Four Critical, Contextual Test-areas (in practice woven tight together) 1.The confident as context. This first area of critical observation deals with the given and unique pastoral case with one or more confidents in the centre – and leads to assessment of the appropriate attitudes, methods, steps etc. The warning not “to tar all with the same brush”, is a pastoral advise as old as the hills. 2. The caregiver as context. T he critical examination concerns here my own ability and limitation to work adequately with a certain case to (and within) a certain time. 3. The social and ecclesial context. H ere I critically take into consideration perspectives which are especially important to be represented and underlined in the society and church-life of to day, trying not to violate the specific needs of each individual confident while honouring over-individual aspects. 4.T heology as context. My practice is also continuously and critically accompanied by theological presuppositions: fx. the classical Christian understanding of God’s trinity (against any theological one-sidedness) and the accompanying awareness of God’s presence in all things; the built-in tensions (paradoxes) in Christology and other parts of Christian basics; the different aspects of biblical anthropology; some basic ethical values. Pastoral care is always – in a very broad sense – adapted theology in a biographical context. In doing this kind of caring theological work, I can’t just suspend the question of truth, and replace it by the question of effectiveness. (Faith, hope and love are the three outstanding words I soon will use in my definition – both in a general and a more specific meaning – to indicate the value of theological substance and richness in pastoral care. A theology abounding in perspectives, opens up not just a small and narrow room, but in fact the biggest space on earth, including the humble attitude of the inhabitants knowing they have not yet by far grasped the full truth, cf. Phil 3, 12-13.)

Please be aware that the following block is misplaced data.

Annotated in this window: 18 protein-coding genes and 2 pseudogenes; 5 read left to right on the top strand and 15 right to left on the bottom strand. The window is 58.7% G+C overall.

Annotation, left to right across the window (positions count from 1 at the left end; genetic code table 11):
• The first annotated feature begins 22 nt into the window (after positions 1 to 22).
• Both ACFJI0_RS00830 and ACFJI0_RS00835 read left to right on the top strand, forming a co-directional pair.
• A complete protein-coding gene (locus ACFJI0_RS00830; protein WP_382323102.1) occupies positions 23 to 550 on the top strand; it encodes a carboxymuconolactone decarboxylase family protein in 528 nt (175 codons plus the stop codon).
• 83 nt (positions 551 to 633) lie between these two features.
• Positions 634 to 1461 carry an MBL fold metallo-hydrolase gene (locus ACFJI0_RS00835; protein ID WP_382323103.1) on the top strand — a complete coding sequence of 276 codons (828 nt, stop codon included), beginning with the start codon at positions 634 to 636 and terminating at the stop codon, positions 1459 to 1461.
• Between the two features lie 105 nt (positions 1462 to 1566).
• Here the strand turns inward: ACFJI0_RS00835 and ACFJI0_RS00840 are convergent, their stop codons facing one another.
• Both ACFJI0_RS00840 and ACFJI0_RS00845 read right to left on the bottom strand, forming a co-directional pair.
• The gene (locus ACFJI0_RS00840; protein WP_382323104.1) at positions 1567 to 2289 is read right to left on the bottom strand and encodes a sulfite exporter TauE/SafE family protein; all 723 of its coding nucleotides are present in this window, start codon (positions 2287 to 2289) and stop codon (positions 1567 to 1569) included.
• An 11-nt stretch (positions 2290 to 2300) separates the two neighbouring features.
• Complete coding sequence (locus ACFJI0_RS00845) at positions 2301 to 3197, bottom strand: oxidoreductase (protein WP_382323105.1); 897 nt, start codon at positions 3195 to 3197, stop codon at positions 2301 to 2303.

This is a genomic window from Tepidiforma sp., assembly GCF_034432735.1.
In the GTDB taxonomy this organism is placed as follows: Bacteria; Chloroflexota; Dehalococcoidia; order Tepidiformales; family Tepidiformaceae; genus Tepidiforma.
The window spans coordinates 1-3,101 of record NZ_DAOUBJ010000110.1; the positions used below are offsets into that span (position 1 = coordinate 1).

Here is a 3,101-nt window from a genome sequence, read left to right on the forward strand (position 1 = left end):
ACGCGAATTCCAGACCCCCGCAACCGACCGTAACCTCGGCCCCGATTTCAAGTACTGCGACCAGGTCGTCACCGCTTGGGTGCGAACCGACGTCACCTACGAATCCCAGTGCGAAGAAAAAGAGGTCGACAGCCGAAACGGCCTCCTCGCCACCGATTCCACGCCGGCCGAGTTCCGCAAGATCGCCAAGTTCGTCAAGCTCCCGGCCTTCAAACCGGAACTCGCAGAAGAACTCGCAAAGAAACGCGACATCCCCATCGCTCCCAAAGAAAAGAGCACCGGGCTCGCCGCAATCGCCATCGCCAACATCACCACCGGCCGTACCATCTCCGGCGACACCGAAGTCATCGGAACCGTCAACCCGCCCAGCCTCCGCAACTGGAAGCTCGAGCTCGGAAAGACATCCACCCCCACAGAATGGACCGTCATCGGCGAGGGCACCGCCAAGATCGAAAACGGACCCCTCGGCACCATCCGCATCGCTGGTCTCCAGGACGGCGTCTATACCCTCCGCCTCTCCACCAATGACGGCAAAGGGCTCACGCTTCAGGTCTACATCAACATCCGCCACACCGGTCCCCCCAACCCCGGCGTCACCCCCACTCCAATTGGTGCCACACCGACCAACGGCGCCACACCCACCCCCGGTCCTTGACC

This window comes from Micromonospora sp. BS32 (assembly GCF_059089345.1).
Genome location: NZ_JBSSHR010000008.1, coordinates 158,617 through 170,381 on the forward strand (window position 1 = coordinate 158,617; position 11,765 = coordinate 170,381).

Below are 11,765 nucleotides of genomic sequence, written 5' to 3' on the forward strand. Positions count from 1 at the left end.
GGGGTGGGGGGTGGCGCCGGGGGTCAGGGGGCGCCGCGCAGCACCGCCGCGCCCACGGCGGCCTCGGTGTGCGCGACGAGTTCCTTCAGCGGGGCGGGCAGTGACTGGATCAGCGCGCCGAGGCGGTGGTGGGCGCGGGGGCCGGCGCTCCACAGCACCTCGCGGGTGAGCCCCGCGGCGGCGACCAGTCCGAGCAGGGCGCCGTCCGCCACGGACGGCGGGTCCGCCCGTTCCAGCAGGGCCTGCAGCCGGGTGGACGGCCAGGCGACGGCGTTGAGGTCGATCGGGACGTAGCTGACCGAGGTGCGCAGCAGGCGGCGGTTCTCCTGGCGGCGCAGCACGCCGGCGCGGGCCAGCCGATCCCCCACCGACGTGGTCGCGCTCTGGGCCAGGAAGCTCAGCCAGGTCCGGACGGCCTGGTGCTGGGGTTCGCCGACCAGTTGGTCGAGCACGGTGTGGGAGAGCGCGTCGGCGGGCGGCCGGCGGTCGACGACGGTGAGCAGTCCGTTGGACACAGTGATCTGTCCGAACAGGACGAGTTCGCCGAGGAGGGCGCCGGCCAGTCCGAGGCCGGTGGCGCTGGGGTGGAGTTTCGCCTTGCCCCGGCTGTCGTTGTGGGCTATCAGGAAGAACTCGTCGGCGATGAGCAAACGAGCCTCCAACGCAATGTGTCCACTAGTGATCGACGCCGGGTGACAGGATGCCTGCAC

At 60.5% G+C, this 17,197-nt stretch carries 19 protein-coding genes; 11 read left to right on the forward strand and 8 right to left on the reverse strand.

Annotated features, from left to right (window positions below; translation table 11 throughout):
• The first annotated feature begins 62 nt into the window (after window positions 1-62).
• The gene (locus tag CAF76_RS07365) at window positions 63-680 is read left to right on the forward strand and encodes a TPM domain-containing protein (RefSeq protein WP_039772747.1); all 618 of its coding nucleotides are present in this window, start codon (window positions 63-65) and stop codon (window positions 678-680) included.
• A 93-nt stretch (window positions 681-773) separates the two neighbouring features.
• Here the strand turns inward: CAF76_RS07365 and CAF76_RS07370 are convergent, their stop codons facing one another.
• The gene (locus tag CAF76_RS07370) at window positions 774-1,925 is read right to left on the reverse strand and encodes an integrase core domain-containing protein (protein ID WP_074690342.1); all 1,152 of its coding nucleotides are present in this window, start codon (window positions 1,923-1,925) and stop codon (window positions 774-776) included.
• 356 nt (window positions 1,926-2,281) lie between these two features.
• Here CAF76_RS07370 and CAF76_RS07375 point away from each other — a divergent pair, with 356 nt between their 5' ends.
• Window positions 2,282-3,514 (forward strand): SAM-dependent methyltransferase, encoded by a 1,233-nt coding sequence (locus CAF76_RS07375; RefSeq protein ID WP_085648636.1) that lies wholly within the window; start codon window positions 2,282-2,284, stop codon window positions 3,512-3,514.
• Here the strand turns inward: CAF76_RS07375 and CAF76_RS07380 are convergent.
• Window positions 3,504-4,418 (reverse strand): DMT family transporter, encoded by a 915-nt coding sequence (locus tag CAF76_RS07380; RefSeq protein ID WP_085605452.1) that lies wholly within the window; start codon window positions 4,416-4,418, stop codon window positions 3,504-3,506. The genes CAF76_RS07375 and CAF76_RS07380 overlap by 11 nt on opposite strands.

It is exactly because of my theological reflection that I operate with a double (or complementary) approach to life and faith, both within the realm of pastoral care: a.A general perspective – including all components of human beingness concerning body, mind and spirit within a family and social context, hereby all natural desires, longings, and hungers of the human heart, and the kind of faith evolving from that (i.e. an universal spirituality, theologically derived from man’s creation in the image of God). a.A specific Christian perspective – where trust in the triune God, and a living through the Holy Spirit in the wide context of the Church community, builds the ultimate framework of faith and life.
This flexible and critical attitude I now briefly have presented, allows me to walk fearless along with the confident and learn from him and her in all aspects of life, and it gives me simultaneously the freedom of tentative exploration of the confident’s readiness for input during our journey together. (The last aspect is suppressed by most of the modern mainstream pastoral-care literature, being utterly afraid of acting in an authoritarian way or even causing some kind of mental assault.) The attitude and behaviour mentioned so far, is what I all together frame as “viatoric pastoral care”
Viatoric Pastoral Care The Latin word viator has two meanings: a.A person walking along the road (a companion) b.A person with something to convey (a messenger) A viatoric caregiver is consequently a person who – together with the co-walker – cares for a good journey (the process) and for what is passed on during the trip (the outcome). A possible definition of viatoric pastoral care sounds like this: Pastoral care is – in a social and ecclesial context – to walk a part of the way of God together with an undivided (not just a body, a mind or a spirit etc.) and unique fellow human being (or several of the same kind) in order to prepare for and convey faith, hope and love. (The “way of God” is here meant to include all aspects of life under his presence, and the last part of this definition is open both for “faith, hope and love” as vital elements in everyone’s life, and for the specific Christian fullness of the same three words.)
Some Consequences Pastoral care and counseling (PCC) tries to meet the question of faith and health in all its perspectives, but not uncritical. “There are things more important than being healthy, and worse than being ill” (Norwegian chaplain Peder Olsen) Pastoral care-givers work in different contexts, and will occasionally have to adapt more or less painfully to the health-system, and always to the confident, but indeed without loosing their own souls. For different research reasons a certain pastoral care approach has to be formulated much more precisely and distinctly than this overview allows.